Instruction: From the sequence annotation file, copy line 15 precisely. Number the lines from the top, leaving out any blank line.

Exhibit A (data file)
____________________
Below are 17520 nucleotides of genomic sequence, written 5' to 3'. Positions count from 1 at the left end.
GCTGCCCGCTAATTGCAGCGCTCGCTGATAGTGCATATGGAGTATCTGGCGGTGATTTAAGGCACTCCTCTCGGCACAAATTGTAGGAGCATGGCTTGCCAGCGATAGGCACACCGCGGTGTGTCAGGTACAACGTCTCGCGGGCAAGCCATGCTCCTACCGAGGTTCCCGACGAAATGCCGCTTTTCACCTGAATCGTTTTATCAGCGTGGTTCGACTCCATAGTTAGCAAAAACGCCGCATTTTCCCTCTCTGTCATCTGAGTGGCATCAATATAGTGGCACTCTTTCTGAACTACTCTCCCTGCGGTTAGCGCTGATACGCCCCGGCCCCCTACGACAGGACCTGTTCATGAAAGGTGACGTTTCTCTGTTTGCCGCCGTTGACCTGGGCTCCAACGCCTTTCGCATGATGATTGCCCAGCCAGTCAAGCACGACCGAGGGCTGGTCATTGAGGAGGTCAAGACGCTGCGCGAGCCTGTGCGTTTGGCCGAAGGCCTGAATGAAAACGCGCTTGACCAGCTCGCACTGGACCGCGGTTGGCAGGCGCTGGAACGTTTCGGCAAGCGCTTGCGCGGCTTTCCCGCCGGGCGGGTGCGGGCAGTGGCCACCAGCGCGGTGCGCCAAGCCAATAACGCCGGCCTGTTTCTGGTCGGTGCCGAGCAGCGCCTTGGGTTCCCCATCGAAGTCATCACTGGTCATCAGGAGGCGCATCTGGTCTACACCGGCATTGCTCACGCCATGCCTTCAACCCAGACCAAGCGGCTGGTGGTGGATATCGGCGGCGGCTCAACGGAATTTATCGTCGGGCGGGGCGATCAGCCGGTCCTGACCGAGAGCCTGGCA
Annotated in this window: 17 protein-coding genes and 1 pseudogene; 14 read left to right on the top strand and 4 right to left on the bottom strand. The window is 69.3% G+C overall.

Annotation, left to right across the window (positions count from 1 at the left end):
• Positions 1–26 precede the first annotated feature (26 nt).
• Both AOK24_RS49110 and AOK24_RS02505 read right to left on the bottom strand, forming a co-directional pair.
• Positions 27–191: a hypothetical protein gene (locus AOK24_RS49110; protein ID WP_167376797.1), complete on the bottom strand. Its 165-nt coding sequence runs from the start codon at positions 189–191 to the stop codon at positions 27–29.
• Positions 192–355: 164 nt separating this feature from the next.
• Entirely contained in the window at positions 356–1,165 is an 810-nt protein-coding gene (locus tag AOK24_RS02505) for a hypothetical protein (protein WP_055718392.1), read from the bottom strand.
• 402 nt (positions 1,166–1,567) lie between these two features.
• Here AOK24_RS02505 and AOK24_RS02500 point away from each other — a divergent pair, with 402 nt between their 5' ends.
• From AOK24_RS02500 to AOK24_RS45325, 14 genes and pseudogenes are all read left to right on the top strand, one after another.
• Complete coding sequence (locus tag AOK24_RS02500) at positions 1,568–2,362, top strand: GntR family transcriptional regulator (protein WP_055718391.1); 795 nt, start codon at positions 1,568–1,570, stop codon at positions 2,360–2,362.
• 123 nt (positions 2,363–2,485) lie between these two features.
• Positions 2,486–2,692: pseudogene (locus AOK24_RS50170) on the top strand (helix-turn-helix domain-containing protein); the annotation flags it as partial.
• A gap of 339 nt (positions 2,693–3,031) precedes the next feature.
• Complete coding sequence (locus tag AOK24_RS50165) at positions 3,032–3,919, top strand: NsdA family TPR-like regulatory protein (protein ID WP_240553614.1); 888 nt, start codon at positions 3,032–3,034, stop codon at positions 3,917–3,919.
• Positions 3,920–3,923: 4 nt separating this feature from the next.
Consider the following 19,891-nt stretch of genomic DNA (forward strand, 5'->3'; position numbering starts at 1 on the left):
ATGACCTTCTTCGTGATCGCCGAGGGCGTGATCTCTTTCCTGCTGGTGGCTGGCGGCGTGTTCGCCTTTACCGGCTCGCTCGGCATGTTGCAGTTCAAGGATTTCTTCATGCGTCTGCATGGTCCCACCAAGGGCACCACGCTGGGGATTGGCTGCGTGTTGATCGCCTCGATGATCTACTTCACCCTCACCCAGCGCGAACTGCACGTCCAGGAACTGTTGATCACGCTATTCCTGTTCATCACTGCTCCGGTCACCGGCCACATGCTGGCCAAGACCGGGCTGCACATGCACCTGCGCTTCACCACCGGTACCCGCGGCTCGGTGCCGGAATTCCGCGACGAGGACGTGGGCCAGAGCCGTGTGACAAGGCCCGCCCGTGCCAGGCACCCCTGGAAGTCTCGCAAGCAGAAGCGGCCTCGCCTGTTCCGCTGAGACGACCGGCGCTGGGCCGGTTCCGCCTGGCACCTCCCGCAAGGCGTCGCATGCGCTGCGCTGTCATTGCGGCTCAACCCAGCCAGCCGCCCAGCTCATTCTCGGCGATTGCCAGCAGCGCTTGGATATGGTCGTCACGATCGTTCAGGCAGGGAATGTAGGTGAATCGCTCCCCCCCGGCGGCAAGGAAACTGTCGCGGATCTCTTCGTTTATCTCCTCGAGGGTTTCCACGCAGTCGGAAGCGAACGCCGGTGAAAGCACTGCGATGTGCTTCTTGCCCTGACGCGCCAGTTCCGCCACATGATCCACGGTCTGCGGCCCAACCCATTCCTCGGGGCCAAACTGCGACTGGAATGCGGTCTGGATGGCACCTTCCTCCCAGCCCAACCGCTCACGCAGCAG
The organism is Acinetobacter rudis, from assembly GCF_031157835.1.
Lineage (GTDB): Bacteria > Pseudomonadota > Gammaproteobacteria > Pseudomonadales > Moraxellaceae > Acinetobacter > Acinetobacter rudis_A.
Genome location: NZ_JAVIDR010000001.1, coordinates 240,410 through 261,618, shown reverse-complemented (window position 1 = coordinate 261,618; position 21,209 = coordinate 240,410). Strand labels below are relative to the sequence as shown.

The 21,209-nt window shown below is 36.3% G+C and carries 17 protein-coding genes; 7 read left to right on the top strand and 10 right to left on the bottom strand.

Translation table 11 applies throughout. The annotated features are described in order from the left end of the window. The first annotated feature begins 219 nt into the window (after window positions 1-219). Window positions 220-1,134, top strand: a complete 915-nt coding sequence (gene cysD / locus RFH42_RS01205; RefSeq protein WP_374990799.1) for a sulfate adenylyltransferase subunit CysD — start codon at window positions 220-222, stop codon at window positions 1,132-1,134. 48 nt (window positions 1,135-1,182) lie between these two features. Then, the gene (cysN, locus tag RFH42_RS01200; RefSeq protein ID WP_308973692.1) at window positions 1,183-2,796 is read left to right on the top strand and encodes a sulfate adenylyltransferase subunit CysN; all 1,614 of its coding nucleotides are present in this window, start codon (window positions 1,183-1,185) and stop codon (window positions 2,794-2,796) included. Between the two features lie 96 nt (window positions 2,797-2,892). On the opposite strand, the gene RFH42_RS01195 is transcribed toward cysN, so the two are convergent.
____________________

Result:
• Positions 2,486–2,692: pseudogene (locus AOK24_RS50170) on the top strand (helix-turn-helix domain-containing protein); the annotation flags it as partial.